- Games, Toys, and Hobbies»
- Collecting & Collections
Treasure in Your Pocket Change - WarTime Nickels (35% Silver)
I suspect the 1950s were probably the ideal time for collecting U.S. coins from pocket change. You could find Mercury dimes and Buffalo nickels daily. Even the older Barber dimes and the Liberty or Shield nickels would turn up now and then. Standing Liberty Quarters and Half Dollars were common. Indian Head pennies were more unusual but not impossible to find and if you wanted real silver dollars - Peace and Morgan - all you needed to do was go to the bank and ask for them.
That's certainly not the case today. Even Wheat pennies, still easily found just a few years ago, are now scarce. Silver coins turn up now and then, but rarely.
But there is one coin series where valuable dates still exist in circulation.
That's the Jefferson Nickel, first minted in 1938 and unchanged through 2003. There are rare dates to be found, though not easily, of course. But there are certain nickels that are worth much more than face value that often pass unnoticed because most people don't know to look for them. I have scooped dozens out of low stakes poker pots and found many more in merchants change. The supply is slowly drying up, but they still exist and probably will for some time to come.
Wartime Silver Nickels
I'm talking about the so-called "War Time" nickels, minted from 1942 to 1945. Some of these contain silver, .062 ounces worth actually, which makes them worth approximately a dollar at current silver price.
Note that there is a refining cost; you can't just multiply the price of .999 silver times .062 ounces. Because of alloy (35% silver, 56% copper, 9% manganese) is harder to refine, these coins are worth far less than their apparent silver content. If dealers are offering a dollar for silver dimes (which have appx. .088 ounces of silver), they will probably be paying about 60 cents for these War Nickels.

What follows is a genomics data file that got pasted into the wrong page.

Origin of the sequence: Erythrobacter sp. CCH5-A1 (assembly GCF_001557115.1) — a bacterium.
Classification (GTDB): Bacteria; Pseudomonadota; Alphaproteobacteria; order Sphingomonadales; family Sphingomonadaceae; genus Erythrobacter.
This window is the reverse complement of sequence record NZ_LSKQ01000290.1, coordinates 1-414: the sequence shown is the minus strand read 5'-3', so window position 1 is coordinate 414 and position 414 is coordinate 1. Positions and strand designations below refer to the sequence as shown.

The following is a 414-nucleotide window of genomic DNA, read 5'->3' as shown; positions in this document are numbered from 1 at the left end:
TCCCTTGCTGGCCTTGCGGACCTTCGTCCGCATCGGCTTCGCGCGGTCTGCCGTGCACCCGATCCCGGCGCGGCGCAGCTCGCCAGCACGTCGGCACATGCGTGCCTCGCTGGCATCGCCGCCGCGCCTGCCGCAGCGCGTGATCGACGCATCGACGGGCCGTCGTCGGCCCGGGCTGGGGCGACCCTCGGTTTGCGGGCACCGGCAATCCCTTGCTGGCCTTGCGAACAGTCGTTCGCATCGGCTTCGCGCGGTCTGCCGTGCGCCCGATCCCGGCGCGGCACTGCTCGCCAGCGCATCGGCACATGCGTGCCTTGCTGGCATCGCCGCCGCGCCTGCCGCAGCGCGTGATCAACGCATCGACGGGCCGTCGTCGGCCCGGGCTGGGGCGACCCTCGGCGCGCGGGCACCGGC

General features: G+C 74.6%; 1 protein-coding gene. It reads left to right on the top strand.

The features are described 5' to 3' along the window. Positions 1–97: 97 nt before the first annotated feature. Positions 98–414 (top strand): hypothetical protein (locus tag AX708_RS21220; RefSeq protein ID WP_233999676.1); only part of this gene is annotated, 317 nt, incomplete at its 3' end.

Identifying Silver Nickels
So how do you spot a silver nickel in change? The color is a little different than other nickels, tending to be a dull or muddy light gray color. They also feel different when you run your fingers over them and will definitely sound much different when dropped on a hard surface. When these were more common in change, you'd sometimes see them with green corrosion and, on less worn coins, with loose laminated metal surfaces (apparently there was some difficulty in creating this alloy).
But the biggest clue is on the reverse side of the coin, right over the Monticello building.
The Big Mintmark
Do you see that big "P' over the building? That's the only clue you need. If you see a "P", a "D" or an "S", you have a War Time 35% silver nickel in your hand.
The picture that follows is a non-silver nickel - it has an "D" mintmark, but it's tiny and to the right of the building. Many nickels (all those minted in Philadelphia before 1980 ) have no mintmark at all, but all of the silver nickels have that large mint mark above Monticello.
The Why and the Wherefore
As noted above, these were a copper, silver and manganese alloy and were a bit difficult to make. Why would the Mint go to all that trouble?
The reason for the specific alloy was that the coin had to work in pay phones and vending machines just like a normal nickel. Not only did the weight have to match, but so did its electrical resistance. It took some experimentation to come up with a mix that would work, and this was the result.
But why do it at all? Why not just continue to make ordinary nickels?
The official explanation is that nickel was needed for tank armor, but there are some who dispute that. They point out that we were importing nickel from Canada in large amounts and did not need to take it out of our nickels, but did so for propaganda value. That could be true: the total nickel needed for all the nickel coins of the war years would have been less than 6,000 tons all together and Canada was sending us more than 100,000 tons yearly according to those doubters.